The New England Patriots enter the 2021 NFL offseason with major questions at quarterback.
Will Cam Newton be back after his subpar debut season? If not, who takes over? A lower-level bridge starter like Ryan Fitzpatrick or Jacoby Brissett? Or a bigger splash like Jimmy Garoppolo or Matthew Stafford?
And then there’s the draft. With Jarrett Stidham showing little “quarterback of the future” potential this season, should the Patriots target another QB prospect? If so, how high?
As the Patriots ponder these questions ahead of the most important offseason of the Bill Belichick era, we took a look at the 14 teams competing in this year’s postseason to see where they found their QBs:
1. Kansas City Chiefs: Patrick Mahomes
Drafted: First round, 10th overall, 2017
2. Buffalo Bills: Josh Allen
Drafted: First round, seventh overall, 2018
3. Pittsburgh Steelers: Ben Roethlisberger
Drafted: First round, 11th overall, 2004
4. Tennessee Titans: Ryan Tannehill
Drafted: First round, eighth overall, 2012
Acquired: Trade (2019)
5. Baltimore Ravens: Lamar Jackson
Drafted: First round, 32nd overall, 2018
6. Cleveland Browns: Baker Mayfield
Drafted: First round, first overall, 2018
7. Indianapolis Colts: Philip Rivers
Drafted: First round, fourth overall, 2004
Acquired: Free agency (2020)
1. Green Bay Packers: Aaron Rodgers
Drafted: First round, 24th overall, 2005
2. New Orleans Saints: Drew Brees
Drafted: Second round, 32nd overall, 2001
Acquired: Free agency (2006)
3. Seattle Seahawks: Russell Wilson
Drafted: Third round, 75th overall, 2012
4. Washington Football Team: Alex Smith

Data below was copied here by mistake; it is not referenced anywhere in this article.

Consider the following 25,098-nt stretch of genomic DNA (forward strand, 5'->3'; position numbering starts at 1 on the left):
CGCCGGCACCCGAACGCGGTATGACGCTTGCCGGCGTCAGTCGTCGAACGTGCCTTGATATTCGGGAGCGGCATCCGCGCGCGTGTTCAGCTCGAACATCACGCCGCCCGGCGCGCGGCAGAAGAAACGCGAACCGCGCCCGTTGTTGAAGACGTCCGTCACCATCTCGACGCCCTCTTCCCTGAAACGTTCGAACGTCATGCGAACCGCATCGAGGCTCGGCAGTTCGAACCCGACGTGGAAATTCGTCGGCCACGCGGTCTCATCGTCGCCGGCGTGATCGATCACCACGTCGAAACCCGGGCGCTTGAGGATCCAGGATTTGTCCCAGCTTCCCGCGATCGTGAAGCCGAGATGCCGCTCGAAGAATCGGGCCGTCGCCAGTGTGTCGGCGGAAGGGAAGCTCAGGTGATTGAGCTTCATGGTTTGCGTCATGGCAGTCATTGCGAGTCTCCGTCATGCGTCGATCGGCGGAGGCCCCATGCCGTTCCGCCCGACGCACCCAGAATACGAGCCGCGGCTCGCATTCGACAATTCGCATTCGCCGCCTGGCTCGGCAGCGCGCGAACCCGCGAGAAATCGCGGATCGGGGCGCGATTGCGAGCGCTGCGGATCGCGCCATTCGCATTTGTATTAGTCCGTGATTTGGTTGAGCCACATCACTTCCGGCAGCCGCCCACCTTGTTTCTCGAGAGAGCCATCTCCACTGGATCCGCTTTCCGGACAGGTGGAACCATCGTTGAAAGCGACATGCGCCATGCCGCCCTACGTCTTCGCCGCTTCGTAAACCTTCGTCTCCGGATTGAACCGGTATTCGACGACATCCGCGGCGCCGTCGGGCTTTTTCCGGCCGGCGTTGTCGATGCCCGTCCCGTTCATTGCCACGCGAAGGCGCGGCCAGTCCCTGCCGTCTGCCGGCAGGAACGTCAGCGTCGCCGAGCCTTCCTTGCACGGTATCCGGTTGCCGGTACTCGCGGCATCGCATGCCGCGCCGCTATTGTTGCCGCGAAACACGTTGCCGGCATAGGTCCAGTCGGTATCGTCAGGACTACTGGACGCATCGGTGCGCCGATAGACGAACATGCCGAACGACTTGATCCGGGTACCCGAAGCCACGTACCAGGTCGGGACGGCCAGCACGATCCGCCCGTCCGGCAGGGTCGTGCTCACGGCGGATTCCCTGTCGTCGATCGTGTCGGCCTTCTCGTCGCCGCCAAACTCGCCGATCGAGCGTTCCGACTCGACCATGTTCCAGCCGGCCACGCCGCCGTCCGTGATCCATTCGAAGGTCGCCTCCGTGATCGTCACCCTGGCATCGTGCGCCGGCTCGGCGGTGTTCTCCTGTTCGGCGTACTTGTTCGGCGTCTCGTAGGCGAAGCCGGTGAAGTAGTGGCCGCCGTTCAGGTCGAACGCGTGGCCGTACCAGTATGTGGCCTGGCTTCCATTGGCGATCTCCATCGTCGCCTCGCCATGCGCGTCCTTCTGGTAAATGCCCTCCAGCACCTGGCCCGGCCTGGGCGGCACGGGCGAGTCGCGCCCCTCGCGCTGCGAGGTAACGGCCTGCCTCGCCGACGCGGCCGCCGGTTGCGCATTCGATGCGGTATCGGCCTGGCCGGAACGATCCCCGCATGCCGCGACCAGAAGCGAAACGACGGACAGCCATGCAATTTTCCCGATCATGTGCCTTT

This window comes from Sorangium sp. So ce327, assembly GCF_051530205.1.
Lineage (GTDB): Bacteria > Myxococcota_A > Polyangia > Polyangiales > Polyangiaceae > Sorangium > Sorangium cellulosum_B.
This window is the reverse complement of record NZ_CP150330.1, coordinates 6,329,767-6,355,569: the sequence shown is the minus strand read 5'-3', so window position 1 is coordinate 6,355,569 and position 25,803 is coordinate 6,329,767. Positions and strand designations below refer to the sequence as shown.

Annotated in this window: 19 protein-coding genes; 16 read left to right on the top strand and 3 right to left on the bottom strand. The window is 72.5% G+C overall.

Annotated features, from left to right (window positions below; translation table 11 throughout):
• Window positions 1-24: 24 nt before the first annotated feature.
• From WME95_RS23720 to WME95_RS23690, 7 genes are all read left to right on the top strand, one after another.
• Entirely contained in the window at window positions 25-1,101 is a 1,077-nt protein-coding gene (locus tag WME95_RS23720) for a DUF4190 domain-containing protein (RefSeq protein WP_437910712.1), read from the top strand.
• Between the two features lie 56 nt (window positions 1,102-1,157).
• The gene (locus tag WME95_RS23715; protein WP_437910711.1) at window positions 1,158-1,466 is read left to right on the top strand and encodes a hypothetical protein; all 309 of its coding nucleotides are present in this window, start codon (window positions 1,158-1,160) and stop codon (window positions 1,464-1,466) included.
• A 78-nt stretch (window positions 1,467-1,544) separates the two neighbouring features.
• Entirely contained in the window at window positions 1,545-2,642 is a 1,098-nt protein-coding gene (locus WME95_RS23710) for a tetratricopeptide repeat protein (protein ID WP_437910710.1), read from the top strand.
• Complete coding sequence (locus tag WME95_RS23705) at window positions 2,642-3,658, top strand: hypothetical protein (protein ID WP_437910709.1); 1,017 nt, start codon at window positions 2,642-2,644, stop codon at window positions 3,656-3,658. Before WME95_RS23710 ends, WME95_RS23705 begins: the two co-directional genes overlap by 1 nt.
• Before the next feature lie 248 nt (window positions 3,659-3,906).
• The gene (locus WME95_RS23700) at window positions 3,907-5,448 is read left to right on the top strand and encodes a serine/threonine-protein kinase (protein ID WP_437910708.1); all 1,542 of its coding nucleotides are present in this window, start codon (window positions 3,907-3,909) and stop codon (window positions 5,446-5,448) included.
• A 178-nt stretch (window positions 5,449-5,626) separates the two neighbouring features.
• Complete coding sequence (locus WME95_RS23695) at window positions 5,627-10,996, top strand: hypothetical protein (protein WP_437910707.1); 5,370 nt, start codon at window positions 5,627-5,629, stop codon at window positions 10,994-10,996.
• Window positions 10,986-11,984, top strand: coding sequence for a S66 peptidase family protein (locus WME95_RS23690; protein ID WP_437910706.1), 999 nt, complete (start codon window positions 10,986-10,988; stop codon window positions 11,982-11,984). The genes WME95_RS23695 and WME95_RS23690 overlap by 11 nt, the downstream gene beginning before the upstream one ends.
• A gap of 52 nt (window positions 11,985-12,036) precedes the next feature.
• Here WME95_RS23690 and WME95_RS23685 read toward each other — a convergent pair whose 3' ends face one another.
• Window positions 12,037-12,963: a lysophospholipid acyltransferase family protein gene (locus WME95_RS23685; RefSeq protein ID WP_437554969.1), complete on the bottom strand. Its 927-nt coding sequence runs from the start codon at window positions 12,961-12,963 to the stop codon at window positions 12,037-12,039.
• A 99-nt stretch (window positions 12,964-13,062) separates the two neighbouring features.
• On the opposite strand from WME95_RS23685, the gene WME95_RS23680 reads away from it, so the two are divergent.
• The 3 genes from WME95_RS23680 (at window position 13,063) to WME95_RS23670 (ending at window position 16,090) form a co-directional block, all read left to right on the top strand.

Drafted: First round, first overall, 2005
Acquired: Trade (2018)
5. Tampa Bay Buccaneers: Tom Brady
Drafted: Sixth round, 199th overall, 2000
Acquired: Free agency (2020)
6. Los Angeles Rams: Jared Goff
Drafted: First round, first overall, 2016
7. Chicago Bears: Mitchell Trubisky
Drafted: First round, second overall, 2017
— Twelve of the 14 playoff quarterbacks were drafted within the first 32 picks, including all seven AFC QBs. (Brees was the first pick in the second round back when the NFL only had 31 teams.) The only exceptions are two generational talents: Wilson (third round) and Brady (sixth round). Eight were top-10 picks, and another went 11th. Three — Mayfield, Smith and Goff — went first overall.
Is it possible to find starting-caliber signal-callers outside of the first round? Yes. But it’s significantly more difficult.
The Patriots currently own the 15th overall pick in the 2021 NFL Draft, which could put them out of reach of elite QB prospects Justin Fields, Zach Wilson and Trey Lance. Alabama’s Mac Jones is one possibility but could be a reach at that spot.
— Tannehill and Smith were acquired via trade. Brady, Brees and Rivers signed in free agency. The other nine teams found their quarterback through the draft.
— Having a talented young quarterback on an affordable rookie contract is a tremendous roster-building asset, as it gives a team extra salary cap space to devote to other positions.
Each of the last three Super Bowls featured one team with a QB on a rookie deal: Kansas City’s Mahomes last year, the Rams’ Goff in 2018 and Philadelphia’s Carson Wentz in 2017 (who missed the game due to injury). Having Wilson on a rookie contract also helped Seattle to build teams that reached back-to-back Super Bowls in 2013 and 2014.
While that streak could continue, those teams are in the minority in this year’s postseason. Just four 2020 playoff teams have their top QB on a rookie deal: Buffalo, Baltimore, Chicago and Cleveland.
— Nine of the 14 playoff QBs carried a salary cap hit of more than $20 million this season. Four were at $25 million or above:
Wilson: $31 million
Goff: $28.8 million
Brady: $26.6 million
Rivers: $25 million
Roethlisberger: $23.8 million
Brees: $23.7 million
Tannehill: $22.5 million
Rodgers: $21.6 million
Smith: $21.4 million
Trubisky: $9.3 million
Mayfield: $9 million
Allen: $5.9 million
Mahomes: $5.3 million
Jackson: $2.6 million
Mahomes signed a monster 10-year, $450 million contract with the Chiefs last offseason, but the structure of the deal gave him a modest cap hit for 2020. That number will balloon to $24.8 million in 2021, $31.4 million in 2022 and $42.5 million in 2023.
The Colts devoted more cap space to the quarterback position than any other team in the NFL, with backup Jacoby Brissett also carrying a cap hit of $21.4 million.